Spring is showing. It’s starting to come now, and whatever happens in the next month, soon it will be here, with it’s warmer, lighter days, flowers and green.

I am so ready for it.

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#365daysofbiking Morning due

October 24th – I had to be in work very early and woke up bleary and grumpy. The cold air, clear skies and empty streets as I seed through north Walsall though were gorgeous.

Cycling through sleeping suburbia I heard alarms waking folk from their beds, and watched the day coming to life and I felt a bit like a low rent Dylan Thomas without the talent. There’s something special about being out legitimately obscenely early. I always love it.

The church visible from North Street bridge was beautiful against the sky as was the college and listening skyline.

Riding a bike can really set you up for the day.

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#365daysofbiking Clear water rising

October 9th – A rare journey to Chasetown in the morning saw me crossing Chasewater on a decent morning.

I noticed at the Nine Foot that the water level, thanks to recent rains, is now less than 200mm off full. It’s been a coupe of years since the reservoir was this full.

I don’t know why but I always get a childish thrill from seeing the water flow down the spillway.

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#365daysofbiking Autumn on my shoulders

September 25th – A better day after all the rain. On a soft morning with light, hazy sun and the smell of the canal and wet earth, the grim trials and disappointments of the previous weekend seemed a million miles away.

It was still warm, and I have to keep reminding myself that we’re only a whisker from October, and The Suck, the season until Christmas of night-time commutes where the conditions and driving are a nightmare.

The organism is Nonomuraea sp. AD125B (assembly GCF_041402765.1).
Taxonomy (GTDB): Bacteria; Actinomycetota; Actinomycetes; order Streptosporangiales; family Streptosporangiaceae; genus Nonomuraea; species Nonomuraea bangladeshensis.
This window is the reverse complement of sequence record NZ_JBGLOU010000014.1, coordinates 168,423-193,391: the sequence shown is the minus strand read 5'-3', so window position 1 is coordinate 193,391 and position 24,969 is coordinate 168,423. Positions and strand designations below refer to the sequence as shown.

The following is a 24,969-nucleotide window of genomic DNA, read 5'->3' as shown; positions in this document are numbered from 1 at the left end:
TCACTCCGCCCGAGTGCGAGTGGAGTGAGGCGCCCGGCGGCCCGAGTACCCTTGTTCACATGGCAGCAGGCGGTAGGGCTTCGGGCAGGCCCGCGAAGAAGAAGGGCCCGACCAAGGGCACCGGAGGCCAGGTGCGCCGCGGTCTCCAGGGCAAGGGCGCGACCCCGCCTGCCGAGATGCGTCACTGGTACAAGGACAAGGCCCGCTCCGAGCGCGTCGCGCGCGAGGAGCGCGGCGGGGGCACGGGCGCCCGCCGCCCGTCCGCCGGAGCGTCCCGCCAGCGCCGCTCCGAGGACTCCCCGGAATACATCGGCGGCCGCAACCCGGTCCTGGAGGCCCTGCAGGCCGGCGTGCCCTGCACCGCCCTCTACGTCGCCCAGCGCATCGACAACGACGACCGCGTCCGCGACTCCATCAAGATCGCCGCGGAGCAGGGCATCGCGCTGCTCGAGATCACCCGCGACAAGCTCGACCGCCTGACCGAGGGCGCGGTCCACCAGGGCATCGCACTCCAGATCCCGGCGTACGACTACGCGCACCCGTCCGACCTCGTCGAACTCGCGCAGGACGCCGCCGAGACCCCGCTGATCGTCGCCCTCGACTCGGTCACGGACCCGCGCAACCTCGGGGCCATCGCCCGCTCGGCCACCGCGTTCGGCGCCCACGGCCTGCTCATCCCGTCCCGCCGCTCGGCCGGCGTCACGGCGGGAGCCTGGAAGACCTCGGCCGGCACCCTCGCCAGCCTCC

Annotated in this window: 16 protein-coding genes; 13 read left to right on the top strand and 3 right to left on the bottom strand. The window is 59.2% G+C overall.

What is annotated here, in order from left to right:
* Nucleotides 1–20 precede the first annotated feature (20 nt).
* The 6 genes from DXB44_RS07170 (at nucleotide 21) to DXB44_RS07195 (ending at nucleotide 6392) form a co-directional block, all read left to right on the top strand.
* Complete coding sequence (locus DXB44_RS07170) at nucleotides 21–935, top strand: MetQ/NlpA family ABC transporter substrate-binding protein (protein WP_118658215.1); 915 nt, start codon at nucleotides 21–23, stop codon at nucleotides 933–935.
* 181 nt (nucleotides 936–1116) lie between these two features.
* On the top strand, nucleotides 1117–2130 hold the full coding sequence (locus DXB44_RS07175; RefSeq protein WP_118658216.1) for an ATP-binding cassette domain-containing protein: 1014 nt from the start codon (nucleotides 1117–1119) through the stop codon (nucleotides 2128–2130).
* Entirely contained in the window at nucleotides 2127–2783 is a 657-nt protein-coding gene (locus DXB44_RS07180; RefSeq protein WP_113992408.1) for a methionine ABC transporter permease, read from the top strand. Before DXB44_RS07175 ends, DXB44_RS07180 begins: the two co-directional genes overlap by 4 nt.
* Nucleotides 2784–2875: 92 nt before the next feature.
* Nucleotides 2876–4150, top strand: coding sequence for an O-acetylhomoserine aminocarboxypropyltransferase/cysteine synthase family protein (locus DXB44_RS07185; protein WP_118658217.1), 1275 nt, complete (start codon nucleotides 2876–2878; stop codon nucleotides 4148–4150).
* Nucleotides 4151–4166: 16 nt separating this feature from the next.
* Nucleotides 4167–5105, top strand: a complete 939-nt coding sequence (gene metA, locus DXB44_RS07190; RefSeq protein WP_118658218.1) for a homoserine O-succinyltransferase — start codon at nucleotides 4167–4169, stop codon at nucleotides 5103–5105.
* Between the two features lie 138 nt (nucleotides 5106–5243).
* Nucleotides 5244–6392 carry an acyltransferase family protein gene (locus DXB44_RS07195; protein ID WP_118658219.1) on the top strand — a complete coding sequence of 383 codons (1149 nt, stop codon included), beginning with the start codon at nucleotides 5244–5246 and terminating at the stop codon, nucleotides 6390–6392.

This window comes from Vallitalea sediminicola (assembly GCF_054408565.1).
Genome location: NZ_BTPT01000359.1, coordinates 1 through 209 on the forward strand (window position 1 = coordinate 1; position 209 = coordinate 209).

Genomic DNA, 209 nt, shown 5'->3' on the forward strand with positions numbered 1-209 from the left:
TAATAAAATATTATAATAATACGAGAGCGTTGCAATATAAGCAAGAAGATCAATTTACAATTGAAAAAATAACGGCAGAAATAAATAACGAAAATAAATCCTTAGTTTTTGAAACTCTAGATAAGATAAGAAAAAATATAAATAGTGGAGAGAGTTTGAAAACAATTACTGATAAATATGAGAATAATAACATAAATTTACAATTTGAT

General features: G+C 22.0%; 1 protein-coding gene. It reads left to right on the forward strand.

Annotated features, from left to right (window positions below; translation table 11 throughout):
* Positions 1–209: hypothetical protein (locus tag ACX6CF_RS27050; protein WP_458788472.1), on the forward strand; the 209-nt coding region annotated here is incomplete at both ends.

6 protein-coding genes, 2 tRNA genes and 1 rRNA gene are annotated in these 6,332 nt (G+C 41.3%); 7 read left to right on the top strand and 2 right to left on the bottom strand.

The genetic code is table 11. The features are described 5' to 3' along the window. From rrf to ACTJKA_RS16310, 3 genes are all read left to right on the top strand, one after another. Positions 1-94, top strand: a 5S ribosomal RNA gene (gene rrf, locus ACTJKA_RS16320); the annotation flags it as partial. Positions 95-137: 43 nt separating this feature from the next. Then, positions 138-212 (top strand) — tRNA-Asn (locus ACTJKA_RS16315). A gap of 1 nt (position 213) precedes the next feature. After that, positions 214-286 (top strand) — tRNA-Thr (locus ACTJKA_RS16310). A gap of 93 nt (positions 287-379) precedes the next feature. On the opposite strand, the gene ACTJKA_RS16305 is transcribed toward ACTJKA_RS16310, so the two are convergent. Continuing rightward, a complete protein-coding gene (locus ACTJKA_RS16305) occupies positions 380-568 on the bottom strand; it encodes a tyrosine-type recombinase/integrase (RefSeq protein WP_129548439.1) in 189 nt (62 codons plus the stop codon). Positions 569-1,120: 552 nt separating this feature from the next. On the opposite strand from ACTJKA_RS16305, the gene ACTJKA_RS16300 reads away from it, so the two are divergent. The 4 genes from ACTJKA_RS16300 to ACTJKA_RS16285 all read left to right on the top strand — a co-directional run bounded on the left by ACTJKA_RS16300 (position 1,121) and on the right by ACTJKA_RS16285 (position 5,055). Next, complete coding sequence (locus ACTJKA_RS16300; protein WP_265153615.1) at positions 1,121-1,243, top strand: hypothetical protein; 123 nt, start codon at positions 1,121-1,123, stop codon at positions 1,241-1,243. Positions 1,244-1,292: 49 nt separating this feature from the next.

Autumn is certainly on my shoulders but today, with my sleeves rolled up and the waterfowl chattering, I could kid myself I had a few more weeks yet…

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#365daysofbiking Misty mellow morning

September 17th – My sadness at the end of summer and oncoming winter slides in and out, accompanied usually by a delight at the new season.

They say that drowning is quite pleasurable if you stop fighting it. Autumn and the oncoming darkness are a bit like that for me.

Early morning in Mill Green, on my way to the early train, the mist, low sun and autumnal fields combine and give me a reason to be positive about things.

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#365daysofbiking Feet first

August 5th – Birdsfoot Trefoil is a staple throughout summer from the earliest of the season until autumn. It dapples lawns, verges and meadows with yellow and red patches, and is one of my favourite flowers.

Not many folk though realise how this plant got it\’s unusual name – it’s because the seed pods look like a bird’s feet.

This gorgeous flower is so very ubiquitous that it’s one of the few wildflowers I love that I’ve never bothered to collect the seed of and spread.

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#365daysofbiking The wind that shakes…

#365daysofbiking The wind that shakes…

May 23rd – Seemingly very early to me, but probably not: The barley is growing beautifully in the fields all around us at the moment. Every year seems to have a different crop that local farmers major on, and this year beans and alley seem to be the popular choices.

Barley is an odd crop aesthetically: it’s spiny heads interact with the wind in a beautiful way and the colours are stunning, yet close up it seems almost hostile and maybe just a bit insect-like.

Either way, it’s a sign of the rapidly advancing summer and made for a lovely sight on a beautiful morning.